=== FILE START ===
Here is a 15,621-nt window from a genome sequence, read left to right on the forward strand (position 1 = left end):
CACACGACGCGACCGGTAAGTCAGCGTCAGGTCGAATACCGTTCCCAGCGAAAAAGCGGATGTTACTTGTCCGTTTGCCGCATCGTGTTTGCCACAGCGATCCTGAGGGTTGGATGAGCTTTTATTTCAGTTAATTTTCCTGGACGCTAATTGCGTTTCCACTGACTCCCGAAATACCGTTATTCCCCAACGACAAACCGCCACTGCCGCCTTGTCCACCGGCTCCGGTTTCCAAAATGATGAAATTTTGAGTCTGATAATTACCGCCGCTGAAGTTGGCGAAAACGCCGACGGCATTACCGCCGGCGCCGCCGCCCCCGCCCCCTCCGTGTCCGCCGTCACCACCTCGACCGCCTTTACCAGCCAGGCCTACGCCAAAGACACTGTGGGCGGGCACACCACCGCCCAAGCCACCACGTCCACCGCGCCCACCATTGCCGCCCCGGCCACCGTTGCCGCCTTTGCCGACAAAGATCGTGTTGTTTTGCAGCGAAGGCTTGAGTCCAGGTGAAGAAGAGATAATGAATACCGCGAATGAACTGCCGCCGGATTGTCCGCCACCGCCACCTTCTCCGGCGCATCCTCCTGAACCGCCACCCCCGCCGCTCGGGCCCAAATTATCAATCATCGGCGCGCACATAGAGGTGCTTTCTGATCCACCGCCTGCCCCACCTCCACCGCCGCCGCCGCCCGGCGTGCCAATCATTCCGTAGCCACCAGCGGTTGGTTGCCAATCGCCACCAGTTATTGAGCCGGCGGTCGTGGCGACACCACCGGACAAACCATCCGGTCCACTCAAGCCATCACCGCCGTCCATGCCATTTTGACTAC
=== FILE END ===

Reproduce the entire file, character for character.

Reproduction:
Here is a 15,621-nt window from a genome sequence, read left to right on the forward strand (position 1 = left end):
CACACGACGCGACCGGTAAGTCAGCGTCAGGTCGAATACCGTTCCCAGCGAAAAAGCGGATGTTACTTGTCCGTTTGCCGCATCGTGTTTGCCACAGCGATCCTGAGGGTTGGATGAGCTTTTATTTCAGTTAATTTTCCTGGACGCTAATTGCGTTTCCACTGACTCCCGAAATACCGTTATTCCCCAACGACAAACCGCCACTGCCGCCTTGTCCACCGGCTCCGGTTTCCAAAATGATGAAATTTTGAGTCTGATAATTACCGCCGCTGAAGTTGGCGAAAACGCCGACGGCATTACCGCCGGCGCCGCCGCCCCCGCCCCCTCCGTGTCCGCCGTCACCACCTCGACCGCCTTTACCAGCCAGGCCTACGCCAAAGACACTGTGGGCGGGCACACCACCGCCCAAGCCACCACGTCCACCGCGCCCACCATTGCCGCCCCGGCCACCGTTGCCGCCTTTGCCGACAAAGATCGTGTTGTTTTGCAGCGAAGGCTTGAGTCCAGGTGAAGAAGAGATAATGAATACCGCGAATGAACTGCCGCCGGATTGTCCGCCACCGCCACCTTCTCCGGCGCATCCTCCTGAACCGCCACCCCCGCCGCTCGGGCCCAAATTATCAATCATCGGCGCGCACATAGAGGTGCTTTCTGATCCACCGCCTGCCCCACCTCCACCGCCGCCGCCGCCCGGCGTGCCAATCATTCCGTAGCCACCAGCGGTTGGTTGCCAATCGCCACCAGTTATTGAGCCGGCGGTCGTGGCGACACCACCGGACAAACCATCCGGTCCACTCAAGCCATCACCGCCGTCCATGCCATTTTGACTAC